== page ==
Colorado Marijuana Sales Reach $1.5 Billion in 2017

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Colorado set a record high in 2017 with marijuana sales reaching $1.5 billion, according to data released by the Colorado Department of Revenue on Friday.

Most of marijuana revenue in Colorado came from recreational sales, which brought in $1.09 billion over the year. Medical sales reached $416.52 million.

Although Colorado marijuana sales saw their biggest year yet, analyists and economic experts agree that sales have almost peaked and will begin to plateau in the near future.

In 2014, recreational weed was legal to buy throughout Colorado. It was the Wild West all over again, but instead of gold it was green people were after. People flocked to Colorado in droves. By the end of the year, Colorado had sold $683.5 million worth of legal marijuana.

In 2015, marijuana sales continued to increase in Colorado. Sales topped off at $995.5 million. In 2016, sales grew 30 percent and the state surpassed $1 billion in marijuana sales for the first time. $100 million a month became the new norm.

In 2017, things began to slow down a bit. While sales did reach a new high of $1.5 billion, there was only a 15.3 percent increase.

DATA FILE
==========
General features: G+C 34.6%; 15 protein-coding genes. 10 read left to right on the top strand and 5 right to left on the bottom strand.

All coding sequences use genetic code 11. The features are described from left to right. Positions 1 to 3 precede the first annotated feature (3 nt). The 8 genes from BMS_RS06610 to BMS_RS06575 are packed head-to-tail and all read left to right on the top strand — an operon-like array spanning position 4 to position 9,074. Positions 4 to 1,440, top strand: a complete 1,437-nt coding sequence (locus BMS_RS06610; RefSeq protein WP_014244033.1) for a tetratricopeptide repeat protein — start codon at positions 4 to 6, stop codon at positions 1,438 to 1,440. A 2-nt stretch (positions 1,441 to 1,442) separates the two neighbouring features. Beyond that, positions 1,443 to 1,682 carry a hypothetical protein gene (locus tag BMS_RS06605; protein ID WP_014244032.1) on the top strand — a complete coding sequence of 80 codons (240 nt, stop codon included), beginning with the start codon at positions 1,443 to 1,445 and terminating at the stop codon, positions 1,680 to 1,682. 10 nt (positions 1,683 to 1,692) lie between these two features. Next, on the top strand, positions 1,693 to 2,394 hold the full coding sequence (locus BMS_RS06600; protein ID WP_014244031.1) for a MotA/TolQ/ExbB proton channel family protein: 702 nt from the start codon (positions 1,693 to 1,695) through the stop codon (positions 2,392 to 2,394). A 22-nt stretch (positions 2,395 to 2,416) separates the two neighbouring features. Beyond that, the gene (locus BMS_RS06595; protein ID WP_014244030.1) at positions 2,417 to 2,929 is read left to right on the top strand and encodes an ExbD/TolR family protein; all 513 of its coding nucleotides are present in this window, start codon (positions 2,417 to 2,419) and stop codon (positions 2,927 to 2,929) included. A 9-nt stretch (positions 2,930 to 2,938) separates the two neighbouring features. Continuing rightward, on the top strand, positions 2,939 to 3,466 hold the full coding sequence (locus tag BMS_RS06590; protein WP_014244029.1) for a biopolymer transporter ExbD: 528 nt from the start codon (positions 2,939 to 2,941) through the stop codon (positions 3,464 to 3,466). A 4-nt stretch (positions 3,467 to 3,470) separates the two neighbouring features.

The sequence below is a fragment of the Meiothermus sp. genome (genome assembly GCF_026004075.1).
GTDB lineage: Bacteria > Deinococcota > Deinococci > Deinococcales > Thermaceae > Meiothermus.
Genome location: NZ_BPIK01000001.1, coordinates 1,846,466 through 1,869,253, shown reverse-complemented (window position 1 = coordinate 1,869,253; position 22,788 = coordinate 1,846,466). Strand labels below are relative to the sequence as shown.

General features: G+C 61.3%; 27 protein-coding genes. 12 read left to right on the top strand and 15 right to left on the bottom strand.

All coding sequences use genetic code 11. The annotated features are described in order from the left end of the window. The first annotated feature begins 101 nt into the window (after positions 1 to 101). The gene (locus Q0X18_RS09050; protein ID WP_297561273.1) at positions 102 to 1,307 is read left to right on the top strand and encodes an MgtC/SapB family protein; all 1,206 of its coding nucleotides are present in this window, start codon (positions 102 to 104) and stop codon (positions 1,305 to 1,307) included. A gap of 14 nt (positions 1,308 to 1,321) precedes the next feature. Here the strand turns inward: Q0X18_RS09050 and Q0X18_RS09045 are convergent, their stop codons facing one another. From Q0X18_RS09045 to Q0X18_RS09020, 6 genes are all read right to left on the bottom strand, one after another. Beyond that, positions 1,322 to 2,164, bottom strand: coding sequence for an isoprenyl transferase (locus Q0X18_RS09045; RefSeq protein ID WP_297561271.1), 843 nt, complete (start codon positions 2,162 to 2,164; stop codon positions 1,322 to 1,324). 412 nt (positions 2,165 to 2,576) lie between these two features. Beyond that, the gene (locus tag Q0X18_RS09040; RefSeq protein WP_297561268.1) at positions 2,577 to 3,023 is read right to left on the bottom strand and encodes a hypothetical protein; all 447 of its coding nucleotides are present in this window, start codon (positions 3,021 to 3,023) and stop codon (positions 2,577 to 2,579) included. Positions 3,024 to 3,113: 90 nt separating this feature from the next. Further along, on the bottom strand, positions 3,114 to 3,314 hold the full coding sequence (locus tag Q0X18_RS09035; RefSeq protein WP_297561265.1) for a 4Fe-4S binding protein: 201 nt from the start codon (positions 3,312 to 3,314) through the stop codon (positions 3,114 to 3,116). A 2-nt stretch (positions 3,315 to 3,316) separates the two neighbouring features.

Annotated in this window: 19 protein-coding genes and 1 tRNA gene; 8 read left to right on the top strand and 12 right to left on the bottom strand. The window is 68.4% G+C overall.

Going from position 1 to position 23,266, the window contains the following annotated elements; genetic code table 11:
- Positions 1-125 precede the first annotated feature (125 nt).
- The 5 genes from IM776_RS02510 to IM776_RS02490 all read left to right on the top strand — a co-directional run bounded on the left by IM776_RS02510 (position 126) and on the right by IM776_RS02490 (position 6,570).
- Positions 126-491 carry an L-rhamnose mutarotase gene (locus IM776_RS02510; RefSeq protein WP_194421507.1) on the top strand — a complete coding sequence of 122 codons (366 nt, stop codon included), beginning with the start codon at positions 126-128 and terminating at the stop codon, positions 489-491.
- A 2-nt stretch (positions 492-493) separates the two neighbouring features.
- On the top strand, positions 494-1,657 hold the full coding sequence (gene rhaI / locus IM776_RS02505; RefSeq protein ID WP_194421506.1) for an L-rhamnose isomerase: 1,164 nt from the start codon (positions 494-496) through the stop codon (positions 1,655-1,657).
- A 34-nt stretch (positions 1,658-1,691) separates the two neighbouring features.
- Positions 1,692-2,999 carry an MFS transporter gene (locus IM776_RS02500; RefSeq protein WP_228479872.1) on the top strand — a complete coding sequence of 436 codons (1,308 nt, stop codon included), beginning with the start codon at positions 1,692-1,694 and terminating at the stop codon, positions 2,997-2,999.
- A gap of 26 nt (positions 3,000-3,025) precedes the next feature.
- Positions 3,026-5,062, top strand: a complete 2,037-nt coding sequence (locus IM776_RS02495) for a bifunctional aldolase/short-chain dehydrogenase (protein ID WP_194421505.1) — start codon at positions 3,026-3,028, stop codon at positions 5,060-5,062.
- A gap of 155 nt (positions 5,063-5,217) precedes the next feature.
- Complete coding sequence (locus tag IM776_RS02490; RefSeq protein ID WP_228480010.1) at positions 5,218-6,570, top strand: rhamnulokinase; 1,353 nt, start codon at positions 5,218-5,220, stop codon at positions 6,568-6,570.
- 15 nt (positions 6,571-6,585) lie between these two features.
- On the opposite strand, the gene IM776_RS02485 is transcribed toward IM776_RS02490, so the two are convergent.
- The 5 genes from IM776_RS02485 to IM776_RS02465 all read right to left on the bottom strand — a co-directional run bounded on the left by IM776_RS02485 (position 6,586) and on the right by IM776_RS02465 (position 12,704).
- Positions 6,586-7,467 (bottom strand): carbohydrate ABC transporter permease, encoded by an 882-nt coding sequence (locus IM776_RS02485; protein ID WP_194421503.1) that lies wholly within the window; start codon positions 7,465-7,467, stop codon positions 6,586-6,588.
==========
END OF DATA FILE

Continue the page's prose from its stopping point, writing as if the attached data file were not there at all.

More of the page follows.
According to Paul Seaborn, assistant professor who taught the first Business of Marijuana Course at University of Denver, “We’re no longer growing at 40 percent and 30 percent. We’re still not quite at the peak and should still see 5-10 percent sales growth.”

Others aren’t so sure.

Miles Light is a founding partner at Marijuana Policy Group, a Denver-based policy and economic consulting firm in the cannabis industry.

“I personally believe,” says Light, “that sales will decline in 2018, versus 2017.”

He also believes that the marijuana industry in Colorado will feel an impact from other states who have passed recreational laws. He adds that in addition, there will be continued pressure to lower prices on retail cannabis.

Light’s business partner, Adam Orens believes, “We’re starting to see the leveling off of the market after the illicit market is absorbed.”

Orens estimates around 90 percent of Colorado’s black market cannabis sales have been absorbed by legal cannabis sales, and “we’re starting to see the end of that absorption.”

He also said that as the cannabis market matures in the state that growth will become much slower and become more dependent upon influences like population growth.

Even if sales do level out and eventually plateau, Colorado’s still making over a billion dollars a year on weed. We’ll take that as a win.

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